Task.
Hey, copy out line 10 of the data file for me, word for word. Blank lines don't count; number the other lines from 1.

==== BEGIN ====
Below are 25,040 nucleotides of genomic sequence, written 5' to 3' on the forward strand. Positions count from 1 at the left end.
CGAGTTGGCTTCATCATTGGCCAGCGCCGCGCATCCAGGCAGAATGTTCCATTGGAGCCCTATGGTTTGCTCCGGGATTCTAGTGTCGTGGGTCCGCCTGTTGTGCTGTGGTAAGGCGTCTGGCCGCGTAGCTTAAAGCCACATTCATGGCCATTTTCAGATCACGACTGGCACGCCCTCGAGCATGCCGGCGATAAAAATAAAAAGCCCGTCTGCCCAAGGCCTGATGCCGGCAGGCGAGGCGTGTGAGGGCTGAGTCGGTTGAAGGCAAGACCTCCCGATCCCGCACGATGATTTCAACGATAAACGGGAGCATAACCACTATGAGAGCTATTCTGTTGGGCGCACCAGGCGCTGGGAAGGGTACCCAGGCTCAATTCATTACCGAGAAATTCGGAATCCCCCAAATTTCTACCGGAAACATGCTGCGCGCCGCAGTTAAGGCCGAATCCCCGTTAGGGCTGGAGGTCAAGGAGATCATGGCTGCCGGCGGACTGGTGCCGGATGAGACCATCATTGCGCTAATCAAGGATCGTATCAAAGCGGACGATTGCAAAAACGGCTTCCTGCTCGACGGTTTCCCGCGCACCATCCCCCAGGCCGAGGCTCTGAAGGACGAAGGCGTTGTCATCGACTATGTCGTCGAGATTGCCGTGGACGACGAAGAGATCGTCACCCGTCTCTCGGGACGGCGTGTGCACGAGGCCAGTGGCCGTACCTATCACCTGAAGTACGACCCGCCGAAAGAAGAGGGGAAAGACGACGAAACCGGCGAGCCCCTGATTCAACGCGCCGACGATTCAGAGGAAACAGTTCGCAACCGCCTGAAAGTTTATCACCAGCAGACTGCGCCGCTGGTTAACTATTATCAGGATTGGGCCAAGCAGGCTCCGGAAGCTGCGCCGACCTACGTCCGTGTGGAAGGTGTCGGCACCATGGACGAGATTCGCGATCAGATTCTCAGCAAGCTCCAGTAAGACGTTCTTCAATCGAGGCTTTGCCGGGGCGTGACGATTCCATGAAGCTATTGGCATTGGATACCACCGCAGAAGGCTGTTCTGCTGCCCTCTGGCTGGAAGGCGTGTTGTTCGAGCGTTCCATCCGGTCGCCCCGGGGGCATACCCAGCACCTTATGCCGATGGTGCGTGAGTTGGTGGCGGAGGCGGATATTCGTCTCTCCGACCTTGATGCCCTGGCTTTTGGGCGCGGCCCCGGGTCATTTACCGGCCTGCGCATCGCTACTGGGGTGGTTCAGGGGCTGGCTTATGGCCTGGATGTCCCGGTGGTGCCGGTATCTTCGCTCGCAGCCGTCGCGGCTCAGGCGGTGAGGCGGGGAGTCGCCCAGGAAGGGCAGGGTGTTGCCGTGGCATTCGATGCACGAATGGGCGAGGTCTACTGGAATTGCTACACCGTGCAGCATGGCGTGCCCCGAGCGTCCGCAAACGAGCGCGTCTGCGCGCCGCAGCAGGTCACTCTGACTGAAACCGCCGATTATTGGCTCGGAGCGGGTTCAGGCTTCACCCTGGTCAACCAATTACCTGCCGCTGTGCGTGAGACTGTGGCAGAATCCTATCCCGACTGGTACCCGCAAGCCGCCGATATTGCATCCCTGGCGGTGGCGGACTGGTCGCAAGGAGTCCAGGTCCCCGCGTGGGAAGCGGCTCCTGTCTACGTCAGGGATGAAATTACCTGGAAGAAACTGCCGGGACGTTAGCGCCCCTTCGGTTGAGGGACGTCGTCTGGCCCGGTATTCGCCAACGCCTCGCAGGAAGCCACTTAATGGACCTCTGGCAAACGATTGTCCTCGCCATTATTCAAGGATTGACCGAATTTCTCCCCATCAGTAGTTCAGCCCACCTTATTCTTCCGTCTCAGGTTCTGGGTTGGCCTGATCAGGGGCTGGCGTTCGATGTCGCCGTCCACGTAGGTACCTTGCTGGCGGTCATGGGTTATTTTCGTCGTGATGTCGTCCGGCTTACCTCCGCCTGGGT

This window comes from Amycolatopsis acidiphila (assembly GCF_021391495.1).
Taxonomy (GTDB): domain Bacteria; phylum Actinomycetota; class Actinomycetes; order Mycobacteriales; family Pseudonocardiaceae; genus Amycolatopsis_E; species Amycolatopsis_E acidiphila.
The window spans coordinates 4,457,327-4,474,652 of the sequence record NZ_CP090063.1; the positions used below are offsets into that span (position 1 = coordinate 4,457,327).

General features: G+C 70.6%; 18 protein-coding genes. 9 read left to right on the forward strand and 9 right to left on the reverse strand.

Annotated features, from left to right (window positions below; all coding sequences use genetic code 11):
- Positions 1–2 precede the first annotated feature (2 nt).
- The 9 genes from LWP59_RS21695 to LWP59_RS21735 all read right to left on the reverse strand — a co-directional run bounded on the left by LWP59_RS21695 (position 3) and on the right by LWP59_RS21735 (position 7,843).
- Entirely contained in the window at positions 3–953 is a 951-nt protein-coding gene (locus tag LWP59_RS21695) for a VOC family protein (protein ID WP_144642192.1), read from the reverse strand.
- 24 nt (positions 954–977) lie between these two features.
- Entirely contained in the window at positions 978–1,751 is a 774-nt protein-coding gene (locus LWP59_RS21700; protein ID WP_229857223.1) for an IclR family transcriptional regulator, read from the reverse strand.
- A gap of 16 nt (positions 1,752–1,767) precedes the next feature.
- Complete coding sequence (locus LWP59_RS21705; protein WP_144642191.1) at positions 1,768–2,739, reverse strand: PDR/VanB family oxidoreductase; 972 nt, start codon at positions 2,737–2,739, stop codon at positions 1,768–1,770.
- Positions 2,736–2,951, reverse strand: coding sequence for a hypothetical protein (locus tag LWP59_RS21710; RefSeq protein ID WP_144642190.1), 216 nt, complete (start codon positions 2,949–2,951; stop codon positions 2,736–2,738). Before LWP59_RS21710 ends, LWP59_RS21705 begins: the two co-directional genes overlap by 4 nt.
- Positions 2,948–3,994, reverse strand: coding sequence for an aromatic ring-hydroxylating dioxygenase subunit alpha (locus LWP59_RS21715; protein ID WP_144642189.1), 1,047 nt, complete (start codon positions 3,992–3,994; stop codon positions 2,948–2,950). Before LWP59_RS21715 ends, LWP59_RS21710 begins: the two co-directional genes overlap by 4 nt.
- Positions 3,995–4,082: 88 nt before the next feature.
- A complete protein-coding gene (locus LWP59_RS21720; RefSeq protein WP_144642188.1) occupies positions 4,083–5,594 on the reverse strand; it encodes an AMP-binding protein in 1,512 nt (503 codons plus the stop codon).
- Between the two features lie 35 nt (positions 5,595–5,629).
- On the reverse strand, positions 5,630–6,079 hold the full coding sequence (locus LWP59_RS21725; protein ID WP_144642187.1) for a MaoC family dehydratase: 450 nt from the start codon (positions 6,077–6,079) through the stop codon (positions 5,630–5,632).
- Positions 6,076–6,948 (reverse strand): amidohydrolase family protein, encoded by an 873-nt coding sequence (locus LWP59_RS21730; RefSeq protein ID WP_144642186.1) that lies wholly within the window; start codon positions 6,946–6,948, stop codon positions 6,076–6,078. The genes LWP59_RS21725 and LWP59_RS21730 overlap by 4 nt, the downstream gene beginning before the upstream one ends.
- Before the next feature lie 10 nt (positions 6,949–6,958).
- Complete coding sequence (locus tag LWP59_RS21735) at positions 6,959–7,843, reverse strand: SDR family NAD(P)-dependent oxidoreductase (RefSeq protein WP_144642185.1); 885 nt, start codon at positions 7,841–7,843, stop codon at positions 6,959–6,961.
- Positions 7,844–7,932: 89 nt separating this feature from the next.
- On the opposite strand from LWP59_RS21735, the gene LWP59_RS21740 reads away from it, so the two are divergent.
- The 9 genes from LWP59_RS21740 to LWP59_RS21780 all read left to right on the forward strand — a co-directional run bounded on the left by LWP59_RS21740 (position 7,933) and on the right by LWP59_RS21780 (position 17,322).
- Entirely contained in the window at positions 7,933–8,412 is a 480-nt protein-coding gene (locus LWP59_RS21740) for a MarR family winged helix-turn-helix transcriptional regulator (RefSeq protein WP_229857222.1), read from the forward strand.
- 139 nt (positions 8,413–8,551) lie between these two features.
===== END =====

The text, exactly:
- Entirely contained in the window at positions 3–953 is a 951-nt protein-coding gene (locus tag LWP59_RS21695) for a VOC family protein (protein ID WP_144642192.1), read from the reverse strand.